Crowd pleasers (movement, participation, vision, sound, lights) seem to do really well, generally.
There seem to be two directions you can take: solving a problem or being creative. E.g a scheduling app vs an online game. Sometimes being creative is easier to be flashy with. And as long as it's demonstrably technologically difficult, it can win.
Also, I've definitely seen some projects do less well seemingly because the judges didn't realize how impressive they actually were. If you're doing something that's very advanced but correspondingly obscure, you have to be careful to convey that in your presentation!
And, of course, as with any such endeavor, don't be disheartened if you don't win even with a great project. Having something that works at all is great in and of itself, and the judges have to choose from a whole bunch of projects in a very short time, which necessarily means they can't consider any of them too deeply.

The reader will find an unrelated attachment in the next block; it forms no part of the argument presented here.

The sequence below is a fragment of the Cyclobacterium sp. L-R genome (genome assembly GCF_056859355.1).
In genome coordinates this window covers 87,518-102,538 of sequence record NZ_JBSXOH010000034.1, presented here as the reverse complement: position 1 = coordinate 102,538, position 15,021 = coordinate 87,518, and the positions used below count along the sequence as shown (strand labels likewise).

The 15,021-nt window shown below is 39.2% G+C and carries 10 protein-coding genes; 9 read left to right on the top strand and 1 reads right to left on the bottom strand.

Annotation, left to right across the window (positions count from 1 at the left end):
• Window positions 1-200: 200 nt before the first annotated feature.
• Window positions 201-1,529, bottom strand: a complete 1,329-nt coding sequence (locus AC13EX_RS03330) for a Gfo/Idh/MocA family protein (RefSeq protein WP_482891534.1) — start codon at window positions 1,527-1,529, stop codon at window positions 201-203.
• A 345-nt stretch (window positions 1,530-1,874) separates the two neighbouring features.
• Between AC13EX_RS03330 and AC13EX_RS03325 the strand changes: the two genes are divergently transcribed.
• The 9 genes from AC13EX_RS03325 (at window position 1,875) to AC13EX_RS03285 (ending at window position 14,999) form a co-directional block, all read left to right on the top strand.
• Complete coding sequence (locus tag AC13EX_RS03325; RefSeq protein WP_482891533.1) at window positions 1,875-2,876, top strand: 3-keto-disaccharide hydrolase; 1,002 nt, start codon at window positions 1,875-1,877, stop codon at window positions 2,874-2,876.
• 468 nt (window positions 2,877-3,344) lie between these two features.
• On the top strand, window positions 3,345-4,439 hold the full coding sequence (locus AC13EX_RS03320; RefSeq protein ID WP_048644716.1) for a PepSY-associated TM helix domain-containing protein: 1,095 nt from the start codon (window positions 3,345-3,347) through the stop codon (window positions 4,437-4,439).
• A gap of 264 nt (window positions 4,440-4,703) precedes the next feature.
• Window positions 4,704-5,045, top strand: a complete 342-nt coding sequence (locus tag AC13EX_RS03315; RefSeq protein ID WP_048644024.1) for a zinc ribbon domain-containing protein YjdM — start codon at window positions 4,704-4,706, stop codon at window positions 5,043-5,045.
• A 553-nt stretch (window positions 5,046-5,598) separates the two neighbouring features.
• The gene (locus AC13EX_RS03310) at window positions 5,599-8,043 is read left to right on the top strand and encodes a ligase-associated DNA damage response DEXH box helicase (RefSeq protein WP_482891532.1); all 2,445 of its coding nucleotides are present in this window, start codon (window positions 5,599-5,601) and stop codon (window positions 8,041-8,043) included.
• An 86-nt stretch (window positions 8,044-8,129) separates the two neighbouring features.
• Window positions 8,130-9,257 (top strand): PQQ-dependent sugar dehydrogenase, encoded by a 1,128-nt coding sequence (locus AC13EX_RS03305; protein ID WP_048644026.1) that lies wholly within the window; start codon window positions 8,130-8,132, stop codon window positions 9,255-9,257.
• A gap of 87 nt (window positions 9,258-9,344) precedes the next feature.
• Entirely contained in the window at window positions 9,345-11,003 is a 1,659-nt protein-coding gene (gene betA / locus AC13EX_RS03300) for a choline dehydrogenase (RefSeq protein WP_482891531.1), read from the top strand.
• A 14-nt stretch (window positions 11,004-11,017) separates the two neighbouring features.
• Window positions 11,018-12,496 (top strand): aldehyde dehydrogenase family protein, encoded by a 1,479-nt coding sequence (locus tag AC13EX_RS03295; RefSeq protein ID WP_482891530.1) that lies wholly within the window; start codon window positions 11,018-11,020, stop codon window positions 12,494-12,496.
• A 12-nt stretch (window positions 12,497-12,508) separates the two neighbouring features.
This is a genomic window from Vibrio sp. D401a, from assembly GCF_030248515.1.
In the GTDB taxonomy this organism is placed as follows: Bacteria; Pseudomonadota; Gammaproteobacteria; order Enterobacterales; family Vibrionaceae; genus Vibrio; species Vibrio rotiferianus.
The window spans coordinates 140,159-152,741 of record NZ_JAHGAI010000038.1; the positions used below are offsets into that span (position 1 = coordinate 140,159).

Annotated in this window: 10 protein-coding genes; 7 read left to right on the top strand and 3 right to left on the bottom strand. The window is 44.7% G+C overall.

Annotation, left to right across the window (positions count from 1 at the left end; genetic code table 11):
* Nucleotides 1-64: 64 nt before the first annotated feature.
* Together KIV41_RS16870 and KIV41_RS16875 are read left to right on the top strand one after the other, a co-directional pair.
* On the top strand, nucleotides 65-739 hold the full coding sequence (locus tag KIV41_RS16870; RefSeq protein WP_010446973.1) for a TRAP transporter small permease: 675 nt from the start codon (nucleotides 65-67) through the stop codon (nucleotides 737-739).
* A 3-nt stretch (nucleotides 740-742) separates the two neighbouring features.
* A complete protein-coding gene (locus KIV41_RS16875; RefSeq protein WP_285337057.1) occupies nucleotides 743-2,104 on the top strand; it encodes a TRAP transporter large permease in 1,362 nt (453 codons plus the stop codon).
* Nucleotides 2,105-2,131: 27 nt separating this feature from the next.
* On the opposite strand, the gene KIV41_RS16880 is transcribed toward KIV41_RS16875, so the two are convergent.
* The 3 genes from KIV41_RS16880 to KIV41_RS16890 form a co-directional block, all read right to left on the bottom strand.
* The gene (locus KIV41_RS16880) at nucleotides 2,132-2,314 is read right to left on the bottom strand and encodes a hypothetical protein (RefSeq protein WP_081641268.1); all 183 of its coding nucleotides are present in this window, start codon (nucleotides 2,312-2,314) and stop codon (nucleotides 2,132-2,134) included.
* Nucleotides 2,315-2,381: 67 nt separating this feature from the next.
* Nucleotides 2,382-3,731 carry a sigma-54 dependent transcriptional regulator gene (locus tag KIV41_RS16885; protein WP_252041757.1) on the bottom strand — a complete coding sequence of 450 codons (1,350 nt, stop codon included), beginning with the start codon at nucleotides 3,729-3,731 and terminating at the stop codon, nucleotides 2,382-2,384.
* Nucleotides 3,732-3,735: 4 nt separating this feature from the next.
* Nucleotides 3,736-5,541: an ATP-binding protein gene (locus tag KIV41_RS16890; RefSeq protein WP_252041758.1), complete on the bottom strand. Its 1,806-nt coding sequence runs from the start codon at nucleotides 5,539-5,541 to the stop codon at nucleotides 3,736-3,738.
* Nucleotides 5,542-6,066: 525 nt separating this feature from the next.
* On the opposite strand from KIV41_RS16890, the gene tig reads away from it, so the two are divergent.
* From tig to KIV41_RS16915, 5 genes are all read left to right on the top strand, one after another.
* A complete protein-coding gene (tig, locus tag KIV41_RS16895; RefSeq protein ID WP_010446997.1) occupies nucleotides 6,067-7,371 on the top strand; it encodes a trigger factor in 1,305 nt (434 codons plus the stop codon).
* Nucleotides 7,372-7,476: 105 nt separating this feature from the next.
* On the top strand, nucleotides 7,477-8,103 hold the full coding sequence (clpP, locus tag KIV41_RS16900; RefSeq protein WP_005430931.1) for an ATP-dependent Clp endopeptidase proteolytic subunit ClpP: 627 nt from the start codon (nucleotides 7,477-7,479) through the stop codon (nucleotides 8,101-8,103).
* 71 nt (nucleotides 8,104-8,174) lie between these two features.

Over the past two years, I've noticed that the ratio of prizes to teams at any given hackathon has been approaching 1:2. All that means is that "winning" in the sense of getting a prize is becoming more and more common. It leaves me wondering if the people who are winning these events now are getting the same amount of benefit as the people who were winning when I first started out. Thus, I think the more important question that people should be asking is "How do I get the best experience out of this event?".
I think your writeup did a great job of nailing exactly how to do that:
1. Work with a team with a varied skillset
2. Demoing what you made
3. Work on something you're passionate about
4. Keep things succinct and manageable